A simple translation of the scoping-block syntax sugar -- Was: Re: function hoisting like var

Ingvar von Schoultz ingvar-v-s at comhem.se
Tue Jul 29 11:30:58 PDT 2008

The simple translation of {{ }} that I posted yesterday needs
an improvement. It must pass |this| and |arguments| to the scoping

I still think it looks quite small and simple, and that it would
be a very useful addition to the language.

     {   var _ReturnValue = (function (arguments)
             // Any governing for(), while() or switch() goes here.
                 // The code between {{ }} goes here.
             throw _NormalEndSignal;
         }).call (this, arguments);
         return _ReturnValue;
     catch (_Sig)
         if (_Sig != _NormalEndSignal)
             throw _Sig;

We must use .call(), not .apply(), so that we pass the arguments
object as such, with the outer function as arguments.callee.

In the global scope, |arguments| will be undefined, unless the
programmer has defined it. It should remain undefined inside the
scoping function.

As an alternative to the above parameter passing, I suppose the
implementation can simply remove the scope function's arguments
object, thereby making the outer arguments object visible.

Initial underscore means hidden, invisible.

For a description of the translation, see the quoted text below.


Ingvar von Schoultz wrote:
> Ingvar von Schoultz wrote:
>> In theory {{ code }} could be converted to a function that
>> returns information about whatever break/continue/return was
>> reached.
> I now think this could be made very simple.
> The solution is to make this version slightly limited. Don't
> support break/continue statements that mention any label
> outside {{ }}. Leave that for a future version.
> This simplifies things tremendously! And you don't need that
> kind of break/continue all that often. (But a future version
> must include it.)
> This limited solution only needs break/continue functionality
> that is already supported. Even the necessary label checking
> is already supported. An unsupported break such as the following
> gives a syntax error if you translate {{ }} to a one-shot
> function:
>      Outer:
>      for (var OutName in OutThing)
>          for (var InName in InThing)
>          {{
>              break Outer;
>          }}
> The error message that I get says "undefined label", which
> is misleading, but apart from that it works perfectly.
> If people find the above limited support for break/continue
> acceptable for this version, all that remains is the return
> statement.
> It seems easiest to use a solution that leaves all the return
> statements in the original code intact. This makes the translation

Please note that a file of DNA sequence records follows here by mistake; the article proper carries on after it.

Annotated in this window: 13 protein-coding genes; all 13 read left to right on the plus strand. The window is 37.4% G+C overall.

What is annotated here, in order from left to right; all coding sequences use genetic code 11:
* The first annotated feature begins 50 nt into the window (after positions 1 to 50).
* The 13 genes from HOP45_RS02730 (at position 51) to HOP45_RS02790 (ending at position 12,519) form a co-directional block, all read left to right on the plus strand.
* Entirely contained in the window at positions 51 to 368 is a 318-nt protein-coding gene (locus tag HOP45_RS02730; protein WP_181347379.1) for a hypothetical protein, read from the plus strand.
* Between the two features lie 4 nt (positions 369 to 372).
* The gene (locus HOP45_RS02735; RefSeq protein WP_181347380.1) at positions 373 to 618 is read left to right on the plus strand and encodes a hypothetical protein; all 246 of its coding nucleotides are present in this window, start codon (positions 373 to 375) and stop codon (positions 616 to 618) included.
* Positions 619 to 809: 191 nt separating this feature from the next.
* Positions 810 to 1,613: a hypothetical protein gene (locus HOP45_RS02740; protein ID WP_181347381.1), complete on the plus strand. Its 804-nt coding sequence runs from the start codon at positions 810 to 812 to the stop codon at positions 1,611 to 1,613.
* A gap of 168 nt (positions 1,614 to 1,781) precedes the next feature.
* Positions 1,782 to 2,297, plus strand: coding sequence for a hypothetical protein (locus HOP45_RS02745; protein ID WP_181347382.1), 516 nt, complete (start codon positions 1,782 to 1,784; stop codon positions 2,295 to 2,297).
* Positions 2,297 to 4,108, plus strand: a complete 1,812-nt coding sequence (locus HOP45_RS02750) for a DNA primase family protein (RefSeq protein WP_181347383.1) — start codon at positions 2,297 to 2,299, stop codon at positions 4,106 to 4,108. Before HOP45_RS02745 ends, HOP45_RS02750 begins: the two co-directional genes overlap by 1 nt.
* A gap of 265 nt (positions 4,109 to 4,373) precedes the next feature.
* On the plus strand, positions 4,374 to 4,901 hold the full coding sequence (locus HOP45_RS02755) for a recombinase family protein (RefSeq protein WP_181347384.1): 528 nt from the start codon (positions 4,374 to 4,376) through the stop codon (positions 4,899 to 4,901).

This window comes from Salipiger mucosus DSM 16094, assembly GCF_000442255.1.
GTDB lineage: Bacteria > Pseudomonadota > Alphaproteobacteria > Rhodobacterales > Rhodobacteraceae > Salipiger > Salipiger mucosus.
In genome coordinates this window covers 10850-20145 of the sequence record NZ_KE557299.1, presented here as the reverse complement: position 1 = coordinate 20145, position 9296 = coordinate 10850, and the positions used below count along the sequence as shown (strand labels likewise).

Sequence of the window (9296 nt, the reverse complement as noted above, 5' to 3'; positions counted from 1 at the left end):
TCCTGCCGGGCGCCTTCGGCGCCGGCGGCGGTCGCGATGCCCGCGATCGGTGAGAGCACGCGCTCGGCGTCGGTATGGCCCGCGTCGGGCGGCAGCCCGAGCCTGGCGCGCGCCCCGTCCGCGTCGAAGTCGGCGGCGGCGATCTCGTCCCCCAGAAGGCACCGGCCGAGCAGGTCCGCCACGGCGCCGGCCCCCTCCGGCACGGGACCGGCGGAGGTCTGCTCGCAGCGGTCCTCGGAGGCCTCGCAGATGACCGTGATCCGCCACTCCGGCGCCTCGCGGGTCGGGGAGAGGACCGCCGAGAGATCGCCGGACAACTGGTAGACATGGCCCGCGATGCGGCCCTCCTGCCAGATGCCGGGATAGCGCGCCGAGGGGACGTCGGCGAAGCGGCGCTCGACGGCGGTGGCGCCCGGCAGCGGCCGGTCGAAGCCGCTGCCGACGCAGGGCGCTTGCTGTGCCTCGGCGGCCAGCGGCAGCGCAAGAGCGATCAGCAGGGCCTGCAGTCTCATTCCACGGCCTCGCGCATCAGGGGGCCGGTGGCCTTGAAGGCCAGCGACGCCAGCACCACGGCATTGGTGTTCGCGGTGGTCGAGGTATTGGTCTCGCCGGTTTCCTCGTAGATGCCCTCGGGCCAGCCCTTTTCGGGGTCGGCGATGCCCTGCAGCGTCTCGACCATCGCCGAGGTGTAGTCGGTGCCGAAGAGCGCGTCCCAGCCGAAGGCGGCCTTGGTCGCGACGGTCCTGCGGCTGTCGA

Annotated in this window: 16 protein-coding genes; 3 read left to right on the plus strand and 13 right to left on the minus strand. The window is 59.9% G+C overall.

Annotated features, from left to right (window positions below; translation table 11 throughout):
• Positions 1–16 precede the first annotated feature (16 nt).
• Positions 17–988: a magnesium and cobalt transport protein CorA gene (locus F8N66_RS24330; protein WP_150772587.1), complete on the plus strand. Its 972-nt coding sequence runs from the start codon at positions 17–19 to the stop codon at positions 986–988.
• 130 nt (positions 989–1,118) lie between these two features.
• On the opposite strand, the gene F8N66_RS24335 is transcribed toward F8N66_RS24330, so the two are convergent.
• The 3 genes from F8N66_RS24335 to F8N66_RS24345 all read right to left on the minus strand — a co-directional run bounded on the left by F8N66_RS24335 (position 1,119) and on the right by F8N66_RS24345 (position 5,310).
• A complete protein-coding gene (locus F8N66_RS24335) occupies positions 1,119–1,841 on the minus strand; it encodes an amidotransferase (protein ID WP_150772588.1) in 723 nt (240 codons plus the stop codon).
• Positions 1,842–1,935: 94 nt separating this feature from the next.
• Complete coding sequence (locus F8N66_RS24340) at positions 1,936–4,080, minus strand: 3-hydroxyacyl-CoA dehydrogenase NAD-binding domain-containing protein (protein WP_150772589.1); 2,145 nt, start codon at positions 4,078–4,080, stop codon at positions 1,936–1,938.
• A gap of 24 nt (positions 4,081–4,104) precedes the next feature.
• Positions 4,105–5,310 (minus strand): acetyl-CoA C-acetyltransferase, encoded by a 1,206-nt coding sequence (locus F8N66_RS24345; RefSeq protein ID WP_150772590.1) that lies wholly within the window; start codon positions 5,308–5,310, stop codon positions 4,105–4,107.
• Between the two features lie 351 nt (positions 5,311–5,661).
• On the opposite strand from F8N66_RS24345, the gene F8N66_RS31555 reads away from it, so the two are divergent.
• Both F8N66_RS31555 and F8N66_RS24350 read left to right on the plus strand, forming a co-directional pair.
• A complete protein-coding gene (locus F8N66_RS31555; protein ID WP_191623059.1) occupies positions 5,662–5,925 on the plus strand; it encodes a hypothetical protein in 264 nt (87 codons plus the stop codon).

> from {{ }} to function a little elaborate and odd, but everything
> is nicely contained at one spot.
> Within the created function, if control reaches the final }},
> throw a special error that isn't really an error, rather the
> opposite, it's a signal that indicates that this is a normal
> termination. When this signal is received, continue below }}.
> If instead, within the created function, control reaches a
> return statement that appears in the original code, the result
> is a regular return, without the above thrown signal. This
> indicates that whatever value was returned should be passed
> along as return value of the enclosing function.
> This means that {{ }} is essentially translated into this:
>      try
>      {   var ReturnValue = (function()
>          {   // The code that was written between {{ }} goes here.
>              throw NormalEndSignal;
>          })();
>          return ReturnValue;
>      }
>      catch (Sig)
>      {   if (Sig != NormalEndSignal)
>              throw Sig;
>      }
> It seems to me that this becomes very nicely contained,
> very manageable.
> Implementations will probably want to optimize away this
> entire elaborate arrangement and replace it with plain and
> simple scoping blocks. But they can take their time. The
> above provides the functionality in a simple way.
> That is, unless I've missed something, and the above solution
> doesn't work the way I think it does.

Ingvar von Schoultz

------- (My quirky use of capitals in code comes from my opinion that
reserved and predefined words should all start with lowercase, and
user-defined should all start with uppercase, because this will easily
and elegantly prevent a host of name-collision problems when things
like programming languages are upgraded with new labels.)

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